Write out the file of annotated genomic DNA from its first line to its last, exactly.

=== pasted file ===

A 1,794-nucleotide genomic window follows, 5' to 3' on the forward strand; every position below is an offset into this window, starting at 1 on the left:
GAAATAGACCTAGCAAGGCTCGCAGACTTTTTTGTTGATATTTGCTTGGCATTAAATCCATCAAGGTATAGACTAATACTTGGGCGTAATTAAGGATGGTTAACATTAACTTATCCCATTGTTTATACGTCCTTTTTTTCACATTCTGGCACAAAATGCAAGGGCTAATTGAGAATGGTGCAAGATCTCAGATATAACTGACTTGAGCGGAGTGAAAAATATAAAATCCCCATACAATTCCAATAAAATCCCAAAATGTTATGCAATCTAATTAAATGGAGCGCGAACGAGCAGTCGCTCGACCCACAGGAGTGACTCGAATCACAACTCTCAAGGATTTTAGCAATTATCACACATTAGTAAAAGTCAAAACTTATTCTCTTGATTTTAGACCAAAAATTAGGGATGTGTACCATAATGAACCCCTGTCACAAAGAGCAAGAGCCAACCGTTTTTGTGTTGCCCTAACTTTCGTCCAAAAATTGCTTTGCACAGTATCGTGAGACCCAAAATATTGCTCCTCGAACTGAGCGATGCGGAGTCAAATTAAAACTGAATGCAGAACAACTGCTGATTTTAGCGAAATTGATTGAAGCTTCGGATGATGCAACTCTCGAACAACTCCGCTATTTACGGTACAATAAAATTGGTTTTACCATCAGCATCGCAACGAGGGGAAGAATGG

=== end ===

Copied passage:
A 1,794-nucleotide genomic window follows, 5' to 3' on the forward strand; every position below is an offset into this window, starting at 1 on the left:
GAAATAGACCTAGCAAGGCTCGCAGACTTTTTTGTTGATATTTGCTTGGCATTAAATCCATCAAGGTATAGACTAATACTTGGGCGTAATTAAGGATGGTTAACATTAACTTATCCCATTGTTTATACGTCCTTTTTTTCACATTCTGGCACAAAATGCAAGGGCTAATTGAGAATGGTGCAAGATCTCAGATATAACTGACTTGAGCGGAGTGAAAAATATAAAATCCCCATACAATTCCAATAAAATCCCAAAATGTTATGCAATCTAATTAAATGGAGCGCGAACGAGCAGTCGCTCGACCCACAGGAGTGACTCGAATCACAACTCTCAAGGATTTTAGCAATTATCACACATTAGTAAAAGTCAAAACTTATTCTCTTGATTTTAGACCAAAAATTAGGGATGTGTACCATAATGAACCCCTGTCACAAAGAGCAAGAGCCAACCGTTTTTGTGTTGCCCTAACTTTCGTCCAAAAATTGCTTTGCACAGTATCGTGAGACCCAAAATATTGCTCCTCGAACTGAGCGATGCGGAGTCAAATTAAAACTGAATGCAGAACAACTGCTGATTTTAGCGAAATTGATTGAAGCTTCGGATGATGCAACTCTCGAACAACTCCGCTATTTACGGTACAATAAAATTGGTTTTACCATCAGCATCGCAACGAGGGGAAGAATGG